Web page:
The most mythological town of Sicily – Messina

View of Messina, ©Daveness_98/Flickr

View of Messina, ©Daveness_98/Flickr

The town of Messina was formerly called Zancle, which used to be a native Sicilian settlement even before the Greeks have colonized the island in 756 BC. Later the Romans have realized how important this island is from a strategic point of view then the Saracens and the Normans have been connected to it as well as in the 11th century they have conquered it. In Greek mythology Messina plays an important role. In the story of Odysseus, he faced Scylla at the Strait of Messina, which was also sailed through by the Argonauts and swam across by Hercules. Messina has always been an important port and even today it is a significant part of Sicily.

Lost in history

Messina has always played an important role in the life of salesmen, knights and merchants during the Middle Ages, as it was a major stopover and waypoint. The island was visited by significant historical characters such as King Philip II and Richard the Lionheart. Until the 17th century Messina was the second most important town of Sicily. The town has faced several disasters over the centuries. There were earthquakes, plague, bombardment and others.

Porto di Messina, ©Vito Manzari/Flickr

Porto di Messina, ©Vito Manzari/Flickr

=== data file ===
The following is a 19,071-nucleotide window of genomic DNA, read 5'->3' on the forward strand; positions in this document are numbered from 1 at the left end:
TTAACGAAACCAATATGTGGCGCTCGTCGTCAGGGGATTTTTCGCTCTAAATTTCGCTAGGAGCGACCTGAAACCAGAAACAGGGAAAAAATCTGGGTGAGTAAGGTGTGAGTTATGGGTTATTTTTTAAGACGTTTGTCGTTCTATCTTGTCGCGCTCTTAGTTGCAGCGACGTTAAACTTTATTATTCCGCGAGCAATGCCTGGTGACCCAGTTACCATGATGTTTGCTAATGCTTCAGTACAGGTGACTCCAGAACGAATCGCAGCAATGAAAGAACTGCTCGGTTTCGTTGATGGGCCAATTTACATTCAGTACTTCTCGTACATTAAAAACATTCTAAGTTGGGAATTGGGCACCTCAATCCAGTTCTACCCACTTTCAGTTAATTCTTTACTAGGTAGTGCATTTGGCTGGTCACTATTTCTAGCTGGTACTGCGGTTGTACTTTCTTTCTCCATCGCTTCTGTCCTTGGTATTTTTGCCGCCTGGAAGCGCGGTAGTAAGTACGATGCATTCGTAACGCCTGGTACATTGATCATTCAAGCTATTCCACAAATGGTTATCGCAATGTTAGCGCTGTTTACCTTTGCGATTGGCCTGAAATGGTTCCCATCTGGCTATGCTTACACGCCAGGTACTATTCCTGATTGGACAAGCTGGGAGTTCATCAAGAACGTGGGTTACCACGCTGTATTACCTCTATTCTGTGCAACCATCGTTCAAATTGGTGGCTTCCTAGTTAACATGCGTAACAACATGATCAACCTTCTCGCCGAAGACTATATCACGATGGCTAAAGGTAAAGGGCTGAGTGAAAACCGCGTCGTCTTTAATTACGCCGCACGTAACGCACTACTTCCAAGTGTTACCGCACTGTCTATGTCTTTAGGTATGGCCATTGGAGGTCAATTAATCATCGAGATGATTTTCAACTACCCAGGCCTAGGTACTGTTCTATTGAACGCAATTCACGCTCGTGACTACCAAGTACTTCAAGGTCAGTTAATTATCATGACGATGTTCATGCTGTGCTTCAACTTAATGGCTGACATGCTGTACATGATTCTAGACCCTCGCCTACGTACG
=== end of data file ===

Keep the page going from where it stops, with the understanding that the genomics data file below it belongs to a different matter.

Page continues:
Sights of Messina

This beautiful historical building is located near the train station of Messina. The church was built in the end of the 12th century and it served as a place of worship for the Germans.

Messina Duomo, ©Vito Manzari/Flickr

Messina Duomo, ©Vito Manzari/Flickr

Church of Santa Maria is one of the few buildings to be found in Sicily which can be associated with the Gothic style. If you pay a visit you might get a taste of how ancient Sicily was like during the time of kings and knights. The church of the Annunciation is another significant landmark of Messina which was also built during the 12th century in Byzantine and Norman-Arab style. It was the place where the beforehand mentioned Richard the Lionheart went to worship during the Norman dominion in the 12th century. The building was damaged by earthquakes and now is under reconstruction.

View of Messina, ©Daveness_98/Flickr

View of Messina, ©Daveness_98/Flickr

Visiting Messina

Beside the mythological and historical attractions there are plenty other things to do. There are several restaurants, pizzerias and shops in Messina. Buy a beautiful piece of ceramics as a memento from the wide selection exhibited on the markets. If you are looking to stay for a longer period of time we recommend you book you accommodation online, for it is the easiest way.

Riviera di Messina, ©MrSbPier/Flickr

Riviera di Messina, ©MrSbPier/Flickr

Leave a Reply